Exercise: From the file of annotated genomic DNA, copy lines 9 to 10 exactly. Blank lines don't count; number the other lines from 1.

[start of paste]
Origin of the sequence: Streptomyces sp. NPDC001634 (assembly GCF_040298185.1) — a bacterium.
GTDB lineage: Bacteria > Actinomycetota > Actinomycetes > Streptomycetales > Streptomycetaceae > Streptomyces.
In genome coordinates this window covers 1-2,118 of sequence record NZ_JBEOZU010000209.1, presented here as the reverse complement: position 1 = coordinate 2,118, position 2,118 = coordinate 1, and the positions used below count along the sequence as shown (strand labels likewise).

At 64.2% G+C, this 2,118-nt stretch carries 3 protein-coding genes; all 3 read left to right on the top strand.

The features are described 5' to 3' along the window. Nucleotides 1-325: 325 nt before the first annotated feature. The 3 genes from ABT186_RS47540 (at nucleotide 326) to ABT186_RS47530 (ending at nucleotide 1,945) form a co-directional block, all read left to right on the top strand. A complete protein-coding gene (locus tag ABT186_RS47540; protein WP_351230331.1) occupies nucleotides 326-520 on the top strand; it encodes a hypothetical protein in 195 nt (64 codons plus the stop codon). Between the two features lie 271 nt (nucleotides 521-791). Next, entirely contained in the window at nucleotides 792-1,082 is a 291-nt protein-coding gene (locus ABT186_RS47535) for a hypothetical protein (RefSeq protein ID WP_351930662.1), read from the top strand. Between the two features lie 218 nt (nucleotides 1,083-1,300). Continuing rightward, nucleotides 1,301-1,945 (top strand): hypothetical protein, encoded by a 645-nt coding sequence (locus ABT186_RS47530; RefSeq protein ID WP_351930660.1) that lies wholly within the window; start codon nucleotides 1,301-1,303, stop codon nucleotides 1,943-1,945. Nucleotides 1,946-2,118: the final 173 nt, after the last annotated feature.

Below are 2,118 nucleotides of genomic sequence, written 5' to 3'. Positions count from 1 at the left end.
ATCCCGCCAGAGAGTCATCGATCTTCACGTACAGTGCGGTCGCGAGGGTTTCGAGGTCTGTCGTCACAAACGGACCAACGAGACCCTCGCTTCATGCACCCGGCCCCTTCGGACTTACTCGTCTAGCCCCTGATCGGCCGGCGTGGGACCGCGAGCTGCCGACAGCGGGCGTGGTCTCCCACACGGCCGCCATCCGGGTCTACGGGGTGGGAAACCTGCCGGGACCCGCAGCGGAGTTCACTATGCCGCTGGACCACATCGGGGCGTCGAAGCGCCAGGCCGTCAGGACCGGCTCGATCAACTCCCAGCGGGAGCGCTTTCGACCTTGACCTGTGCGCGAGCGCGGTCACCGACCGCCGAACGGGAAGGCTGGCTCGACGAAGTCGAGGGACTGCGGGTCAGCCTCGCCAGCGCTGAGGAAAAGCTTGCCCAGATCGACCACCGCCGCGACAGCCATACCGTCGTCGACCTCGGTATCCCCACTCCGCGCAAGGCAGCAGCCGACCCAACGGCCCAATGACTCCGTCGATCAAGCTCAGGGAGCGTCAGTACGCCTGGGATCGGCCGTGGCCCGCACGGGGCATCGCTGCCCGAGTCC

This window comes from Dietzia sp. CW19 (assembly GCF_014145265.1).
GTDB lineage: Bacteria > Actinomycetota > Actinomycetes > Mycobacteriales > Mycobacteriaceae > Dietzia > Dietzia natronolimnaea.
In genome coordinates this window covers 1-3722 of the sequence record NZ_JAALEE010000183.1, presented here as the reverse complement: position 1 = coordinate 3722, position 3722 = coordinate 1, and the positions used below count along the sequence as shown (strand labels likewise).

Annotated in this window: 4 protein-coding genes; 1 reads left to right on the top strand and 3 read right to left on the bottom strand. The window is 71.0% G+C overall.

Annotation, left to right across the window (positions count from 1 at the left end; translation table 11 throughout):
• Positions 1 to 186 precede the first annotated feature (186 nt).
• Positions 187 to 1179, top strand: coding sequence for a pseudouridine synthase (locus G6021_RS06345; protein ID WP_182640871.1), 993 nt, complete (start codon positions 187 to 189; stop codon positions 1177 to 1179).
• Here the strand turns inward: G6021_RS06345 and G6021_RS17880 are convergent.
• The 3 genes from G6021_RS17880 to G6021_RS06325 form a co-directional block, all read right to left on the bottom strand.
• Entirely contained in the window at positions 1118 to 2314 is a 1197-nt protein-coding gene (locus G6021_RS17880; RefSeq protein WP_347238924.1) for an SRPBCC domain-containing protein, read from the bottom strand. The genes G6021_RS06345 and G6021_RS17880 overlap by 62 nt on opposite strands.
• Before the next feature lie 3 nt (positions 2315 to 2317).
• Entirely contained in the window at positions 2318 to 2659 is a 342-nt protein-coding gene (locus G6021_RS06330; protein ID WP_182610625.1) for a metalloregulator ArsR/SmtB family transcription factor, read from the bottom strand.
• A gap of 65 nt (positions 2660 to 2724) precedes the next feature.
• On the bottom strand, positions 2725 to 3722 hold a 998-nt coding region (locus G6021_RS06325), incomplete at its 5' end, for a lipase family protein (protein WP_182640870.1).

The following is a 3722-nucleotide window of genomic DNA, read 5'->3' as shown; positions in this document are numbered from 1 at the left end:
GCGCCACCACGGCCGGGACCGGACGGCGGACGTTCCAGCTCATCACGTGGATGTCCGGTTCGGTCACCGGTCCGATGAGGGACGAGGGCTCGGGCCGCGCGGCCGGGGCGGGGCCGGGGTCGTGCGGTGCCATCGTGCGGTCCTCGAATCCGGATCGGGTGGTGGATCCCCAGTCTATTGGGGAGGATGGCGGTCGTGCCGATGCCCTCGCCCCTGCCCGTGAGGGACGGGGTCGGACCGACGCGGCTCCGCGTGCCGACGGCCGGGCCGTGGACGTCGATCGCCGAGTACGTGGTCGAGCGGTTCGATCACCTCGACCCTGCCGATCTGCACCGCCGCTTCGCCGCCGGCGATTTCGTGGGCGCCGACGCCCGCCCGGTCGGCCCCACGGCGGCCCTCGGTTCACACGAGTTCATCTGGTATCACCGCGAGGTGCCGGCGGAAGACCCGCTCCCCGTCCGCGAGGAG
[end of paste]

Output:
GTDB lineage: Bacteria > Actinomycetota > Actinomycetes > Mycobacteriales > Mycobacteriaceae > Dietzia > Dietzia natronolimnaea.
In genome coordinates this window covers 1-3722 of the sequence record NZ_JAALEE010000183.1, presented here as the reverse complement: position 1 = coordinate 3722, position 3722 = coordinate 1, and the positions used below count along the sequence as shown (strand labels likewise).